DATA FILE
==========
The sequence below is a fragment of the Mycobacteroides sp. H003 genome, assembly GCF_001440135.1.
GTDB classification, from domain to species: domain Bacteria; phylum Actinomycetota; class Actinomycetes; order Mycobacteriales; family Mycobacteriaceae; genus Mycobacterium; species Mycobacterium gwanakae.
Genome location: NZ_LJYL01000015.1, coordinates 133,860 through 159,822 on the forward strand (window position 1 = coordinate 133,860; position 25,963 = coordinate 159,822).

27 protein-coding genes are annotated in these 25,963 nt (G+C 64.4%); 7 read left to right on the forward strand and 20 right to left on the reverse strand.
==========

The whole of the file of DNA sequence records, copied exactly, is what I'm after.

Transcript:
The sequence below is a fragment of the Mycobacteroides sp. H003 genome, assembly GCF_001440135.1.
GTDB classification, from domain to species: domain Bacteria; phylum Actinomycetota; class Actinomycetes; order Mycobacteriales; family Mycobacteriaceae; genus Mycobacterium; species Mycobacterium gwanakae.
Genome location: NZ_LJYL01000015.1, coordinates 133,860 through 159,822 on the forward strand (window position 1 = coordinate 133,860; position 25,963 = coordinate 159,822).

27 protein-coding genes are annotated in these 25,963 nt (G+C 64.4%); 7 read left to right on the forward strand and 20 right to left on the reverse strand.